For the Harvest of the Spirit
For the harvest of the Spirit, thanks be to God.
For the good we all inherit, thanks be to God.
For the wonders that astound us, for the truths that still astound us,
Most of all that love has found us, thanks be to God.
-Fred Pratt Green, Lyrics, For the Fruit of All Creation
That last line always gets me. For me this rings true–the reality that love has found me, whether love of family, of friends, of God. It is the source of my deepest gratitude. It is a reason for the strongest of thanksgivings.
It is also where I want my commitment to social justice to spring from. I want to root my action in love and in “the good we all inherit.” Analysis is important, lament has its place, and so also anger. But I hope the seedbed of my action is God’s love and goodness.
The conviction of God’s love, an ancient reminder of the goodness that God creates in the world, assures me that dreams for social justice, ecological integrity, and right relation are not naive fantasy. God’s love and goodness confirm possibility, and that possibility motivates action.
Ephesians 2:4-10 reminds us that we are alive because of “the great love with which God loves us.” We are loved not because we do good things, but because of that love, we can and will do good things: “For we are what God has made us, created in Christ Jesus for good works, which God prepared beforehand to be our way of life.” “Good works” are not required to receive God’s love but rather they are the result of God’s love. We are invited to have God’s love flow into us and over us, into our live and out into the world, as we aim to restore the goodness that we all inherit. We are imperfect vehicles but we are still called.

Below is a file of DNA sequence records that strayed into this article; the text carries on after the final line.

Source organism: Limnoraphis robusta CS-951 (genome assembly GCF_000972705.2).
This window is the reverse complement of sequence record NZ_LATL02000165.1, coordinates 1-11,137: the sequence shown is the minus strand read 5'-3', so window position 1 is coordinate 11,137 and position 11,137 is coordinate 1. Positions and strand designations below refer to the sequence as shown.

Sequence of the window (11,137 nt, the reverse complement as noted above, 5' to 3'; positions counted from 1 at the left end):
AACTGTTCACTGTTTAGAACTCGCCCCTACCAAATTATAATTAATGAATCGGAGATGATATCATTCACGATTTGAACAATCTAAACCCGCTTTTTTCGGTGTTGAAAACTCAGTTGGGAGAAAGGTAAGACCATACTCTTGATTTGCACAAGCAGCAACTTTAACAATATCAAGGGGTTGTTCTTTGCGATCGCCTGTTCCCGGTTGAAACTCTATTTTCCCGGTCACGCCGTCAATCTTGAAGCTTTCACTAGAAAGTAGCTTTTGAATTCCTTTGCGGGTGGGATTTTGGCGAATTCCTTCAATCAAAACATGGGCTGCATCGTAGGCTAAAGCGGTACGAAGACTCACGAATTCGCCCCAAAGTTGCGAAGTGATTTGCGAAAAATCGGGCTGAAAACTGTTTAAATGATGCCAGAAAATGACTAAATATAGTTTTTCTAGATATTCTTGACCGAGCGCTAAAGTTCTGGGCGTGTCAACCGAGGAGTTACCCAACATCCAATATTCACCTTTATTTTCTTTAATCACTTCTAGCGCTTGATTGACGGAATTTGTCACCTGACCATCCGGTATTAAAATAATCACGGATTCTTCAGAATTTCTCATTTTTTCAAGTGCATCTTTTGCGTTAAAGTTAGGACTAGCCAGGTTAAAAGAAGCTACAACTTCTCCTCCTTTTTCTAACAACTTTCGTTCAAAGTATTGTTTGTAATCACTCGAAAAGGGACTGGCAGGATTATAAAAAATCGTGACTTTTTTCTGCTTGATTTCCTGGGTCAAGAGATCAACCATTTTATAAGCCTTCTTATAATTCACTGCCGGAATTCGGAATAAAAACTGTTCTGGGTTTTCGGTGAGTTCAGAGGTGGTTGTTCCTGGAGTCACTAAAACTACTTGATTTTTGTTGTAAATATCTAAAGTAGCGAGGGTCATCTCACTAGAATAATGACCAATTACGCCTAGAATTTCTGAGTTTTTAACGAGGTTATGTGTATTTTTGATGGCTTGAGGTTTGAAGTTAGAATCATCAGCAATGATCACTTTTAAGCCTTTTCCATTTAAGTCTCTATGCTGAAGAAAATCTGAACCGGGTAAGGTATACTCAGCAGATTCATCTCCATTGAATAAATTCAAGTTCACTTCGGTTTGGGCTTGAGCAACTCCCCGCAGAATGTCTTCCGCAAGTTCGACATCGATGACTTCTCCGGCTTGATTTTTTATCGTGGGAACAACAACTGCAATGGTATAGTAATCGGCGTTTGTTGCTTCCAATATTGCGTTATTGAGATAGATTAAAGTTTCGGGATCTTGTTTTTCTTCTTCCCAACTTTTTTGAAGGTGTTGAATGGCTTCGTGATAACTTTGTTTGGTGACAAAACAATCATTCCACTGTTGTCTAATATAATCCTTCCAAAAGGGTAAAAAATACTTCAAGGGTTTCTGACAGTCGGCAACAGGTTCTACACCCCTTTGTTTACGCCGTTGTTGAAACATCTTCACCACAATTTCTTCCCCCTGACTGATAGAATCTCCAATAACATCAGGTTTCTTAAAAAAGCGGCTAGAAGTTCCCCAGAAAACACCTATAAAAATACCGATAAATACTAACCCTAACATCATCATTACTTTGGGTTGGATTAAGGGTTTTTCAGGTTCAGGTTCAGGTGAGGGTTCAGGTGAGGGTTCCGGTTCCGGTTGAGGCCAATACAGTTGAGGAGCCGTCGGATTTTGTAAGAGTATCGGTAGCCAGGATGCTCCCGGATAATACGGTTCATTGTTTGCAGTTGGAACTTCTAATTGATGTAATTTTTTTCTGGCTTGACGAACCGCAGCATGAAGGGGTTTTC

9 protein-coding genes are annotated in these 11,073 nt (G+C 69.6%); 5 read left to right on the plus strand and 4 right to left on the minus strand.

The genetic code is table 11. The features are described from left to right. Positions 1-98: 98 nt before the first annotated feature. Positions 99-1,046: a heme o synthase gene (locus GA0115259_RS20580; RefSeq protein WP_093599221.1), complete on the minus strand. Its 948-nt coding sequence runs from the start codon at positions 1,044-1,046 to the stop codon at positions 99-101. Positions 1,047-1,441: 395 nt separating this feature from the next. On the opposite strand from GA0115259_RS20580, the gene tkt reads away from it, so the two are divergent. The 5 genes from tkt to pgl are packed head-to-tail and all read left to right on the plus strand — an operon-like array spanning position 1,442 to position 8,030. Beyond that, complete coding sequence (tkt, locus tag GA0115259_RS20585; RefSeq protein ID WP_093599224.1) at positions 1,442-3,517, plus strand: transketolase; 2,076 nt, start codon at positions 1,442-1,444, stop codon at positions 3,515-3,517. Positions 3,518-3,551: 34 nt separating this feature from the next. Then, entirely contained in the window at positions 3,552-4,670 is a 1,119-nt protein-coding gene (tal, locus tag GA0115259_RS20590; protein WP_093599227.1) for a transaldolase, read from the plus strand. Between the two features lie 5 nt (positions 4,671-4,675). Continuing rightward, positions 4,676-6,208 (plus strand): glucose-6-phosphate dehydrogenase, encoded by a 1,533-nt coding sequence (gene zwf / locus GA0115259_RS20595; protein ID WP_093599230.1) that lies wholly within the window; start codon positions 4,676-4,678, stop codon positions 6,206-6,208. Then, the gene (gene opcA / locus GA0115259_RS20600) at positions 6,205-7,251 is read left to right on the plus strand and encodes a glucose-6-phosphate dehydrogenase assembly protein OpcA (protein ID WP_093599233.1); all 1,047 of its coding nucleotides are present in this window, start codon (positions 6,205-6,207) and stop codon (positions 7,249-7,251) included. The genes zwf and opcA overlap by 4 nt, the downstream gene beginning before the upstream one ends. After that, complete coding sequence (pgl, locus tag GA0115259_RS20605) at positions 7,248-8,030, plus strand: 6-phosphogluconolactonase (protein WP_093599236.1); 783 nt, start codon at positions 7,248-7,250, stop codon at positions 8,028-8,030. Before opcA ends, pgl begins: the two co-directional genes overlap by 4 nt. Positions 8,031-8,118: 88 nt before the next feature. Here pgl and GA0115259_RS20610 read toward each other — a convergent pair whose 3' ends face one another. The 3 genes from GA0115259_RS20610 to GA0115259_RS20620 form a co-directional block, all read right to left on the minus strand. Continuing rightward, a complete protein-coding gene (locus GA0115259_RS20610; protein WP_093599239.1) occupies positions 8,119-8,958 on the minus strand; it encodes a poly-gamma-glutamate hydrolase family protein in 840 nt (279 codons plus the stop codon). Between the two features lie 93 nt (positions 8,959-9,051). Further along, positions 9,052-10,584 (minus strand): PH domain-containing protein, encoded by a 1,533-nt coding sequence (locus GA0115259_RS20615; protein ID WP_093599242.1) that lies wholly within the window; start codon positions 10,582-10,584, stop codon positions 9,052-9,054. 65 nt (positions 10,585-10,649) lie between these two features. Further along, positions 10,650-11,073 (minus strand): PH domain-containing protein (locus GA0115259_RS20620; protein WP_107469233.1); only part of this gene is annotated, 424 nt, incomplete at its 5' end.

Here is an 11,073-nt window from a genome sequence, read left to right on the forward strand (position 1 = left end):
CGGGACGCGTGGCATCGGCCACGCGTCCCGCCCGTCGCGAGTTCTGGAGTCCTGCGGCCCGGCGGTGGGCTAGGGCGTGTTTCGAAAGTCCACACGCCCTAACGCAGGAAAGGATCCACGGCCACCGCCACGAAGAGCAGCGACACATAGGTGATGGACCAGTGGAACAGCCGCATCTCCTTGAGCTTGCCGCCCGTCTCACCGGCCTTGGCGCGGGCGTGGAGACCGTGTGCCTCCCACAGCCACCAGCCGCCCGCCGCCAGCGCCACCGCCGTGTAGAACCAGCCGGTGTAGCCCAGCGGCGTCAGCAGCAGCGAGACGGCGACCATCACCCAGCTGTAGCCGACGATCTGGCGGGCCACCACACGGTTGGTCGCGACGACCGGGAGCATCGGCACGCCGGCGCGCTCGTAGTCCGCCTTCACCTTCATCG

Marilyn Salmon of United Seminary in Minnesota describes our response to God’s love this way: “How else is there for us to respond but to love and cherish the world and every creature in it as beloved of God. If we take this response seriously, it will be an all-consuming challenge. We might take it in the direction of global warming and care for the earth. Or we might tackle poverty or hunger in light of the abundance most of us enjoy. Or advocate for peaceful resolution of differences. Opportunities stretch from our doorstep around the globe.”
When we act from love, towards goodness, it can be messy. The issues propel us out into the public sphere. Princeton professor Cornel West says it this way: “I believe in spillover love. And since justice is what love looks like in public, you can’t talk about loving folk and not fighting for justice, especially beginning with the least of these.” There is no doubt that the work of social justice, human rights, ecological care—can cause controversy. Attempts to bring about change disrupt and challenge the powers that hold injustice in place. It is not easy, but it may very well be where love takes us. And for that, thanks be to God.